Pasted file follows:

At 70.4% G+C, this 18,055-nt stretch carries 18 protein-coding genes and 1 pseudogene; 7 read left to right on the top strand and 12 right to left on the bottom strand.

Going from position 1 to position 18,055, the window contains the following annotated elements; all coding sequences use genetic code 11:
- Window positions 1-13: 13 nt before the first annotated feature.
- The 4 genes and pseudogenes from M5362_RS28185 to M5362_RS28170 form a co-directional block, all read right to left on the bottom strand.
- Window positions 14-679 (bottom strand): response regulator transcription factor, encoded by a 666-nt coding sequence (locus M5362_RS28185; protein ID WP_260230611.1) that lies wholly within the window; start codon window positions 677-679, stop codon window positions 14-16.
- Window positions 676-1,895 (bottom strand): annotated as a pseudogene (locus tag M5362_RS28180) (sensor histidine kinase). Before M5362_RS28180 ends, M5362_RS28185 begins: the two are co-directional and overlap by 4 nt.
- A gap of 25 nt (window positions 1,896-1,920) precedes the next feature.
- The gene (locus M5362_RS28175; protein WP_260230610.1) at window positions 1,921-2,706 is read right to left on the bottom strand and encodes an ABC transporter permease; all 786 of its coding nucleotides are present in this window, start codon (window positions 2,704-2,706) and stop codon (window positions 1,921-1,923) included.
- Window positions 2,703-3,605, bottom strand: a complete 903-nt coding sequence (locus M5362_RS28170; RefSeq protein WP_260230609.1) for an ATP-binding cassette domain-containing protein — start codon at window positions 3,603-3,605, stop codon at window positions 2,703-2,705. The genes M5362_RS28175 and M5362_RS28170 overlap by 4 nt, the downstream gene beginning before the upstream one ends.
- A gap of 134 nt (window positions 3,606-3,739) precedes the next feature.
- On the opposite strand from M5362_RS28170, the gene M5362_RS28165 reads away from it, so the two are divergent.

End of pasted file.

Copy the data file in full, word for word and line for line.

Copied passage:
At 70.4% G+C, this 18,055-nt stretch carries 18 protein-coding genes and 1 pseudogene; 7 read left to right on the top strand and 12 right to left on the bottom strand.

Going from position 1 to position 18,055, the window contains the following annotated elements; all coding sequences use genetic code 11:
- Window positions 1-13: 13 nt before the first annotated feature.
- The 4 genes and pseudogenes from M5362_RS28185 to M5362_RS28170 form a co-directional block, all read right to left on the bottom strand.
- Window positions 14-679 (bottom strand): response regulator transcription factor, encoded by a 666-nt coding sequence (locus M5362_RS28185; protein ID WP_260230611.1) that lies wholly within the window; start codon window positions 677-679, stop codon window positions 14-16.
- Window positions 676-1,895 (bottom strand): annotated as a pseudogene (locus tag M5362_RS28180) (sensor histidine kinase). Before M5362_RS28180 ends, M5362_RS28185 begins: the two are co-directional and overlap by 4 nt.
- A gap of 25 nt (window positions 1,896-1,920) precedes the next feature.
- The gene (locus M5362_RS28175; protein WP_260230610.1) at window positions 1,921-2,706 is read right to left on the bottom strand and encodes an ABC transporter permease; all 786 of its coding nucleotides are present in this window, start codon (window positions 2,704-2,706) and stop codon (window positions 1,921-1,923) included.
- Window positions 2,703-3,605, bottom strand: a complete 903-nt coding sequence (locus M5362_RS28170; RefSeq protein WP_260230609.1) for an ATP-binding cassette domain-containing protein — start codon at window positions 3,603-3,605, stop codon at window positions 2,703-2,705. The genes M5362_RS28175 and M5362_RS28170 overlap by 4 nt, the downstream gene beginning before the upstream one ends.
- A gap of 134 nt (window positions 3,606-3,739) precedes the next feature.
- On the opposite strand from M5362_RS28170, the gene M5362_RS28165 reads away from it, so the two are divergent.